Business and Science students win bursaries

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Business and Science students win bursaries


USC students Millie Crook ( left) and Lucy Fitzgerald on campus after gaining their Zonta bursaries

11 December 2013

With three degrees and three international trips under her belt, 26-year-old Lucy Fitzgerald is graduating from the University of the Sunshine Coast this year with a job and a bursary.

The Buddina resident is one of two USC students to be awarded $1,000 bursaries from the Zonta Club of Noosa.

Lucy recently received the club’s Women in Business (JM Klausman) bursary and Millie Crook, 24, of Currimundi, received the Women in Science bursary.

President Lynn Robertson said the Noosa club had raised funds for 12 years to award annual bursaries to women studying business and women studying science with an environmental focus. Criteria included academic merit, financial situation and community involvement.

Lucy said the bursary was the perfect way to finish her Master of International Business, which involved two study tours to Vietnam, Hong Kong and China.

“I put the money towards the study tour we did in September, which involved lectures and visits to multinational corporations,” she said.

“Both tours were incredible. I’ve sat in the boardroom of a Fortune 500 company in China talking with the senior vice president and his translator.”

Lucy also works as a casual research assistant for USC’s School of Business.

The former Sunshine Beach State High student has two previous degrees from USC, a Graduate Certificate in Management and a Bachelor of Communication.

Her first overseas trip was in between USC commitments in 2010, when she spent seven months in America at Walt Disney World Resort in Orlando, Florida.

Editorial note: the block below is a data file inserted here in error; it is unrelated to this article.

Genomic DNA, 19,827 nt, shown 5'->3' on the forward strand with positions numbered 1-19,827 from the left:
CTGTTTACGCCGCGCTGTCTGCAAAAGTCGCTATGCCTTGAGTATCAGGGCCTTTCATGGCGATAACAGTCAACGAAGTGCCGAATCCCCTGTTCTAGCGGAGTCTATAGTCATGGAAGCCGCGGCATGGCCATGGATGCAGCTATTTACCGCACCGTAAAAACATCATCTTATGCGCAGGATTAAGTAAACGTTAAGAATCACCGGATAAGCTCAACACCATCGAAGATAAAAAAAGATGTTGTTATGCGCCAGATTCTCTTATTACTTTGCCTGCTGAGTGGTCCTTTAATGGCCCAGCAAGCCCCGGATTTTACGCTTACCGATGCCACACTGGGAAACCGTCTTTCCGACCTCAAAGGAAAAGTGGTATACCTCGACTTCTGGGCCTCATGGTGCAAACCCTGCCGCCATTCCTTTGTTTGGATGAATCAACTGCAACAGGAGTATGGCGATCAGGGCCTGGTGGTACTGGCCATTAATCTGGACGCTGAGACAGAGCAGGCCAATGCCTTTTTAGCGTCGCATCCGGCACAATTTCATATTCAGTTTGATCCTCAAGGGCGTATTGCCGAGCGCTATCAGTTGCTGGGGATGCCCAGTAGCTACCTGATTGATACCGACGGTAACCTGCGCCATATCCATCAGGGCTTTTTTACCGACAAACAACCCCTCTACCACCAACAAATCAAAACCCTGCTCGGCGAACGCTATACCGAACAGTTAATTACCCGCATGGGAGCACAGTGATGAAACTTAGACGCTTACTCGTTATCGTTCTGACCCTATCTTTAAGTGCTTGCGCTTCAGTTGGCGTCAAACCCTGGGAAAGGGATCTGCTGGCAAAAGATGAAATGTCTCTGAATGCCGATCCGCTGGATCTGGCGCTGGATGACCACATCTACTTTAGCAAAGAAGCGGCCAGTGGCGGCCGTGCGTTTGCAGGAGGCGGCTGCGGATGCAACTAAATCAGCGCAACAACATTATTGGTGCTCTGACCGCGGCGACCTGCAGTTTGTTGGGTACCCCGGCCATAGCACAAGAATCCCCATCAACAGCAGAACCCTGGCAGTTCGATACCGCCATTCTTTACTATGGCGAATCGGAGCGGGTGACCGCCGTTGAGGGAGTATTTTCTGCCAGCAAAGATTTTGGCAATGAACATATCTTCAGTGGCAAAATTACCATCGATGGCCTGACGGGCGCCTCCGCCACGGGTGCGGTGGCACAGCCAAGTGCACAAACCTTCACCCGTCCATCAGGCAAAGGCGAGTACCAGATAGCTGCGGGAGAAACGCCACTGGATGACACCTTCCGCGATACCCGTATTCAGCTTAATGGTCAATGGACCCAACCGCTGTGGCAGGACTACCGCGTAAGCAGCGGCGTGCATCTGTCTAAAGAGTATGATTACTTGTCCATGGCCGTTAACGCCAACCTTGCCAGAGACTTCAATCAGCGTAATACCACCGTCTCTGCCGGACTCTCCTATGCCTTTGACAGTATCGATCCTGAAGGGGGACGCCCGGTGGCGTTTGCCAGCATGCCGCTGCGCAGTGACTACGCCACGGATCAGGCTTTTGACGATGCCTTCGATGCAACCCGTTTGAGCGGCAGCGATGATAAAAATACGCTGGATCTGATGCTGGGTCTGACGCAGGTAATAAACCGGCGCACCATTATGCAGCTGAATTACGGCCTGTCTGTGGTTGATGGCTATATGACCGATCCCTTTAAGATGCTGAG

“I worked as a concierge at their flagship hotel while studying courses such as customer relationship management and consumer behaviour through Disney University,” she said. “It inspired me to come back here and study business.”

Millie, who last month finished her Bachelor of Science, also travelled overseas as part of her USC studies.

“The highlight of my degree was the hands-on practical experience USC offers, including field trips and laboratory work,” she said.

“Earlier this year I was selected for the GO (Global Opportunities) program to travel to Ecuador, South America, and I got the opportunity to complete real research in the Andes and Amazon.”

Millie also enjoyed volunteering for projects that inspired a love of science in school students, such as science education awards and school biology camps.

“I feel grateful for the Zonta bursary,” she said. “The funds enabled me to continue as a full-time student, focusing on my studies instead of employment, and made university less stressful.

“My goals are to do further study at USC (Honours research) and to work as a research scientist to understand and conserve Sunshine Coast biodiversity.”

Julie Schomberg

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